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  • Common Childhood Orthopedic Conditions for Parents


    Flatfeet, toe walking, pigeon toes, bowlegs, and knock-knees. Lots of kids have these common orthopedic conditions, but are they medical problems that can and should be corrected?

  • Clubfoot for Parents


    Clubfoot is a birth defect that makes one or both of a baby's feet point down and turn in. Most clubfeet can be successfully corrected using the nonsurgical Ponseti method.

  • How Long Does it Take for a Broken Bone to Heal? for Parents


    How long does a broken bone take to heal? Find out!

  • Bow Legs (Genu Varum) for Parents


    Bow legs is when the legs curve outward at the knees while the feet and ankles touch. Infants and toddlers often have bow legs. It's rarely serious and usually goes away on its own.

  • Ganglion Cysts for Parents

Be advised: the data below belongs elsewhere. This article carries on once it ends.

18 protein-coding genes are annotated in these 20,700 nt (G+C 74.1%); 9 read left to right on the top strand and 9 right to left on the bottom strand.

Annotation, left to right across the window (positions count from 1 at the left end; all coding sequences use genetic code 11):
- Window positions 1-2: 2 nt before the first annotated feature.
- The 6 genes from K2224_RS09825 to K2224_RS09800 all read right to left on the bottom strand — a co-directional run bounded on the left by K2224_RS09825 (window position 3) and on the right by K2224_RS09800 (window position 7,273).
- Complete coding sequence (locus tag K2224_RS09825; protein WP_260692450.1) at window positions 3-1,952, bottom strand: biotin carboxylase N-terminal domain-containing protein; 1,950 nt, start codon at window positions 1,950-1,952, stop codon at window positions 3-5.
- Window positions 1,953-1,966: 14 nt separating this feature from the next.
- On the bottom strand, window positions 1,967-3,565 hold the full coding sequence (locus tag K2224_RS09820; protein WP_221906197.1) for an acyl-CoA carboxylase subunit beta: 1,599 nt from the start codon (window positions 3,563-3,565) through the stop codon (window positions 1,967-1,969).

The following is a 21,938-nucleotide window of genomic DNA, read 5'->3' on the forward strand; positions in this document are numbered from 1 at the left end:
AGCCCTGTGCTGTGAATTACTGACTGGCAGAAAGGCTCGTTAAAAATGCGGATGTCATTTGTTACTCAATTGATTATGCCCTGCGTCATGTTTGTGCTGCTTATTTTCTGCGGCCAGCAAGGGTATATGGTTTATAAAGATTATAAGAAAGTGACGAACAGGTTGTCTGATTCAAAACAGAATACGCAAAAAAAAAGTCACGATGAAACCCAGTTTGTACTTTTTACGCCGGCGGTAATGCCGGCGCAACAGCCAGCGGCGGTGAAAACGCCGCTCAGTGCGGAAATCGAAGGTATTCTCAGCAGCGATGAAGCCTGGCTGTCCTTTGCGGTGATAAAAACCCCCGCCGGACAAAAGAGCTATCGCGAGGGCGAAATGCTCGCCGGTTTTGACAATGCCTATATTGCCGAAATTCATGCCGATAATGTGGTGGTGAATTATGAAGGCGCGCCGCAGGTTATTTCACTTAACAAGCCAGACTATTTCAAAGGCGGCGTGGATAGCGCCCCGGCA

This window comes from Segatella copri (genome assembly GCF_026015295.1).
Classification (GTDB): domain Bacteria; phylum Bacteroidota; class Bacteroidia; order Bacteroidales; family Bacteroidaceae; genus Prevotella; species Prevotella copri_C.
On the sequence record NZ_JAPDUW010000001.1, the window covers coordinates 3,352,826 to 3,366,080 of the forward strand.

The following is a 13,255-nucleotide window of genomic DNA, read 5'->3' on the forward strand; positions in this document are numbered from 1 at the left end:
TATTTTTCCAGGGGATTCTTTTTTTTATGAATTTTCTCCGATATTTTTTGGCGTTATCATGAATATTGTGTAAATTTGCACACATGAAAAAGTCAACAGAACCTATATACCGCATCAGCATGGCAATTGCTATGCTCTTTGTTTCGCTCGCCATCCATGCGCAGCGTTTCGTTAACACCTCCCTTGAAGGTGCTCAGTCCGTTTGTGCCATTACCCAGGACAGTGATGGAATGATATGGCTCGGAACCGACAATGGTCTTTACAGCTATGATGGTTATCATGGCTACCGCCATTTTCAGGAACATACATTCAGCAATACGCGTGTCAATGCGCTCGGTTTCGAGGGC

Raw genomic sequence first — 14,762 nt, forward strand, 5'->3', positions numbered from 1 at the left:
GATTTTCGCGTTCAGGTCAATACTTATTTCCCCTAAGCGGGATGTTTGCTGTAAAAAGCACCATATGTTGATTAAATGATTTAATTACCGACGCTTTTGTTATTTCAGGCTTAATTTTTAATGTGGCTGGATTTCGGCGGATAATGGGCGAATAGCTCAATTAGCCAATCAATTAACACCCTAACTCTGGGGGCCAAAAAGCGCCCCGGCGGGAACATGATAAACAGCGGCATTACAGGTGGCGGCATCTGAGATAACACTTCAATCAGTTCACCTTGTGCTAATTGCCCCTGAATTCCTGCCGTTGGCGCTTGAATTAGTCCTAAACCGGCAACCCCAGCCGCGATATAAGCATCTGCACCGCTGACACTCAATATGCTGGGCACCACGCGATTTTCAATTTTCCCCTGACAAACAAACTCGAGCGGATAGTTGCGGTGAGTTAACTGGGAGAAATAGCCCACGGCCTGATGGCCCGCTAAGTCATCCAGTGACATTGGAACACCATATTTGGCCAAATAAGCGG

Ganglion cysts are lumps that, most commonly, appear on the back of the wrist. These cysts are not cancerous and are easily treated.

  • Growth Plate Fractures for Parents


    Injuries to growth plates, which produce new bone tissue and determine the final length and shape of bones in adulthood, must be treated so that bones heal properly.

  • Osteogenesis Imperfecta (Brittle Bone Disease) for Parents


    Osteogenesis imperfecta (or brittle bone disease) prevents the body from building strong bones. People with OI have bones that might break easily.

  • Sever's Disease for Teens


    Sever's disease, a common heel injury, is due to inflammation (swelling) of the growth plate in the heel. While painful, it's only temporary and has no long-term effects.

  • Sever's Disease for Parents


    Sever's disease, a common heel injury in kids, is due to inflammation (swelling) of the growth plate in the heel. While painful, it's only temporary and has no long-term effects.

  • Slipped Capital Femoral Epiphysis (SCFE) for Teens


    A good, stable connection at your hip joint is what lets you walk, run, make that jump shot, and shake it on the dance floor. But in some teens – particularly those who are obese – the hip joint is weakened by slipped capital femoral epiphysis (SCFE).